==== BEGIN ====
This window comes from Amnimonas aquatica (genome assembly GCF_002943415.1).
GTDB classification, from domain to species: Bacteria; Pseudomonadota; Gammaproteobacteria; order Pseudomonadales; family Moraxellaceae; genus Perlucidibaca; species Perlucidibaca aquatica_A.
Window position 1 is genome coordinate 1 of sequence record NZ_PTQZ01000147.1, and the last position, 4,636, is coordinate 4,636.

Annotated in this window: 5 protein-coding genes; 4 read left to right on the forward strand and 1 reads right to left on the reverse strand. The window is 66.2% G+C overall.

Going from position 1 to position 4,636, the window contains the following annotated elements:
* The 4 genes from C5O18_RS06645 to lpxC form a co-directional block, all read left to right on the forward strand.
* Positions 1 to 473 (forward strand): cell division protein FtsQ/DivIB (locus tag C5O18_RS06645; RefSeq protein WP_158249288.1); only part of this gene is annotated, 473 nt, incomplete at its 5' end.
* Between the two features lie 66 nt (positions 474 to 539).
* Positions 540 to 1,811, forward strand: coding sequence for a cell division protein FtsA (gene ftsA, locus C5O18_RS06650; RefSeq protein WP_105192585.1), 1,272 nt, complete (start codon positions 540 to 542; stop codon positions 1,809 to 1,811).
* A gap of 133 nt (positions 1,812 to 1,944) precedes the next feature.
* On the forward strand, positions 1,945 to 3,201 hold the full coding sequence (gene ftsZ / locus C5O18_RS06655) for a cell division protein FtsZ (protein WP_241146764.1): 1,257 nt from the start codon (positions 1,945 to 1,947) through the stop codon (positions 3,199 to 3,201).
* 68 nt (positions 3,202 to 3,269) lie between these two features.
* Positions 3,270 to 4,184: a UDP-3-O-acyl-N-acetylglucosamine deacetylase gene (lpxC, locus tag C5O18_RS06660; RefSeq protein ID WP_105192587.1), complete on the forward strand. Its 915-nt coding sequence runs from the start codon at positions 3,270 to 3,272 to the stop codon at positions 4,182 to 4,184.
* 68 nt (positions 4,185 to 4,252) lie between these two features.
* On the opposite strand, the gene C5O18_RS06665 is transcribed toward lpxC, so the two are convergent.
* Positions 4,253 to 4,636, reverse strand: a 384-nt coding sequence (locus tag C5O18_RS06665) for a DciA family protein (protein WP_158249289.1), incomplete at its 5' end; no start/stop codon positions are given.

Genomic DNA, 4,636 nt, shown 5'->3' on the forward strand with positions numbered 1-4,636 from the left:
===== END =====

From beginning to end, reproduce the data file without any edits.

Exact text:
This window comes from Amnimonas aquatica (genome assembly GCF_002943415.1).
GTDB classification, from domain to species: Bacteria; Pseudomonadota; Gammaproteobacteria; order Pseudomonadales; family Moraxellaceae; genus Perlucidibaca; species Perlucidibaca aquatica_A.
Window position 1 is genome coordinate 1 of sequence record NZ_PTQZ01000147.1, and the last position, 4,636, is coordinate 4,636.

Annotated in this window: 5 protein-coding genes; 4 read left to right on the forward strand and 1 reads right to left on the reverse strand. The window is 66.2% G+C overall.

Going from position 1 to position 4,636, the window contains the following annotated elements:
* The 4 genes from C5O18_RS06645 to lpxC form a co-directional block, all read left to right on the forward strand.
* Positions 1 to 473 (forward strand): cell division protein FtsQ/DivIB (locus tag C5O18_RS06645; RefSeq protein WP_158249288.1); only part of this gene is annotated, 473 nt, incomplete at its 5' end.
* Between the two features lie 66 nt (positions 474 to 539).
* Positions 540 to 1,811, forward strand: coding sequence for a cell division protein FtsA (gene ftsA, locus C5O18_RS06650; RefSeq protein WP_105192585.1), 1,272 nt, complete (start codon positions 540 to 542; stop codon positions 1,809 to 1,811).
* A gap of 133 nt (positions 1,812 to 1,944) precedes the next feature.
* On the forward strand, positions 1,945 to 3,201 hold the full coding sequence (gene ftsZ / locus C5O18_RS06655) for a cell division protein FtsZ (protein WP_241146764.1): 1,257 nt from the start codon (positions 1,945 to 1,947) through the stop codon (positions 3,199 to 3,201).
* 68 nt (positions 3,202 to 3,269) lie between these two features.
* Positions 3,270 to 4,184: a UDP-3-O-acyl-N-acetylglucosamine deacetylase gene (lpxC, locus tag C5O18_RS06660; RefSeq protein ID WP_105192587.1), complete on the forward strand. Its 915-nt coding sequence runs from the start codon at positions 3,270 to 3,272 to the stop codon at positions 4,182 to 4,184.
* 68 nt (positions 4,185 to 4,252) lie between these two features.
* On the opposite strand, the gene C5O18_RS06665 is transcribed toward lpxC, so the two are convergent.
* Positions 4,253 to 4,636, reverse strand: a 384-nt coding sequence (locus tag C5O18_RS06665) for a DciA family protein (protein WP_158249289.1), incomplete at its 5' end; no start/stop codon positions are given.

Genomic DNA, 4,636 nt, shown 5'->3' on the forward strand with positions numbered 1-4,636 from the left: